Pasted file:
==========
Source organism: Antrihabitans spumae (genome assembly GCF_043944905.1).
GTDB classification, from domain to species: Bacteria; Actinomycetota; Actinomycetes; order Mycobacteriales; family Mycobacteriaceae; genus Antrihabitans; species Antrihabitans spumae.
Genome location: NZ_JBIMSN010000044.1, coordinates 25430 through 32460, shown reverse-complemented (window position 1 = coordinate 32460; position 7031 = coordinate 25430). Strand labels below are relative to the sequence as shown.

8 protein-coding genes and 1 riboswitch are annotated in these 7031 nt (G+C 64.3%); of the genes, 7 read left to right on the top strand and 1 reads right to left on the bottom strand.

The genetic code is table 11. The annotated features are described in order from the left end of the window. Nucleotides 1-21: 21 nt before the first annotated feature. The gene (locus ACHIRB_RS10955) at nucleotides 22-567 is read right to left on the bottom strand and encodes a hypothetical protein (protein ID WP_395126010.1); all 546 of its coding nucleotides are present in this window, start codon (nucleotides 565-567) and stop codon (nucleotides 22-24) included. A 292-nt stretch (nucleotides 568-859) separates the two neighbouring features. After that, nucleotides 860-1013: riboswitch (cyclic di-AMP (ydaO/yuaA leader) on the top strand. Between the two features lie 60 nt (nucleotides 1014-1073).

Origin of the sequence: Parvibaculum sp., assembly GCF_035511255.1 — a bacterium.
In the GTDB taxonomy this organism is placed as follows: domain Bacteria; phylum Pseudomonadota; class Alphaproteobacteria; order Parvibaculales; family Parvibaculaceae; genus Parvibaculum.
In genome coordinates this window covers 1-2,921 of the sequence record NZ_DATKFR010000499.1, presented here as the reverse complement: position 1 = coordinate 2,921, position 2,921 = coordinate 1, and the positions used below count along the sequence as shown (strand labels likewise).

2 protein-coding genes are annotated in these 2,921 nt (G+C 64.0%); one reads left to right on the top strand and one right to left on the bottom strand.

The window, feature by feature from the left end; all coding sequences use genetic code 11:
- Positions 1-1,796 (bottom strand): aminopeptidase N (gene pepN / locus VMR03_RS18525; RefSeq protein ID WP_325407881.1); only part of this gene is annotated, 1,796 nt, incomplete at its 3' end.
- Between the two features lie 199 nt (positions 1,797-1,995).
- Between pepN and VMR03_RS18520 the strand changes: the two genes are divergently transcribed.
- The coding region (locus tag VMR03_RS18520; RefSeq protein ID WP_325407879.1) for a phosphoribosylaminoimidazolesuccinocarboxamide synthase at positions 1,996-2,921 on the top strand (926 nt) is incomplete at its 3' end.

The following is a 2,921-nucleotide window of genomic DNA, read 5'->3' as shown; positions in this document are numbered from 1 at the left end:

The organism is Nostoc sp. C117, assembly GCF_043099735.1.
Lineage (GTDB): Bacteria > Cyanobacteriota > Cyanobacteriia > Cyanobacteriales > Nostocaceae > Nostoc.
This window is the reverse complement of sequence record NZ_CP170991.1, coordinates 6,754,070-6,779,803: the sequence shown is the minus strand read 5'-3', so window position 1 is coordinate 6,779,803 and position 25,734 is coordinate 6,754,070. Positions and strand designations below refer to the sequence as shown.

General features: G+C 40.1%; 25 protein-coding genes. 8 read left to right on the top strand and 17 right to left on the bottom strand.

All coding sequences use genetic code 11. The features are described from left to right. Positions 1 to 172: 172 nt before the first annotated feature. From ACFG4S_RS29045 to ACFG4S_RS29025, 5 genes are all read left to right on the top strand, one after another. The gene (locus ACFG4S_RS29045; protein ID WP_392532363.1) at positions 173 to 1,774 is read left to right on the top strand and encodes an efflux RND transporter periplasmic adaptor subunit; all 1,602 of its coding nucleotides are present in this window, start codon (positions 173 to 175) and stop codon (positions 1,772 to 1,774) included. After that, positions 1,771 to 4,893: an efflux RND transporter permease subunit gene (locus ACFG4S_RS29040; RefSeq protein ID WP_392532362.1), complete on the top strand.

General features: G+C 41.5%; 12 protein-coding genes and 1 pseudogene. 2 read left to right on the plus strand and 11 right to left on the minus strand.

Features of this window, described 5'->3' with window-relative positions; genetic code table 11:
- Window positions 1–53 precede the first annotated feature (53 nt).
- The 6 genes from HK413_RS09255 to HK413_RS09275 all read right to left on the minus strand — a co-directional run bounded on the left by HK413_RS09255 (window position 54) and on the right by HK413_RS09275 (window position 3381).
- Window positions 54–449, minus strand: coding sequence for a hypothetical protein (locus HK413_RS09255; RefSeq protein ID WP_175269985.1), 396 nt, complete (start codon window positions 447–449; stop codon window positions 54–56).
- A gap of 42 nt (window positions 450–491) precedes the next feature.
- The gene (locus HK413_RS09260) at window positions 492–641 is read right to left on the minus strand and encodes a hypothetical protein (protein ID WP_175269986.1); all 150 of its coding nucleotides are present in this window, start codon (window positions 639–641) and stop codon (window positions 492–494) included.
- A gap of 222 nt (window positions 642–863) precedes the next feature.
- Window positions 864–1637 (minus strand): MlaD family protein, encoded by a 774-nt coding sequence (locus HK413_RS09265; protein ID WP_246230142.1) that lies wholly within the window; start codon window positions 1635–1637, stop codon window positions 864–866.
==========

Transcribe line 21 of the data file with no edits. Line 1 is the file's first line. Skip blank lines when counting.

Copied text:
General features: G+C 41.5%; 12 protein-coding genes and 1 pseudogene. 2 read left to right on the plus strand and 11 right to left on the minus strand.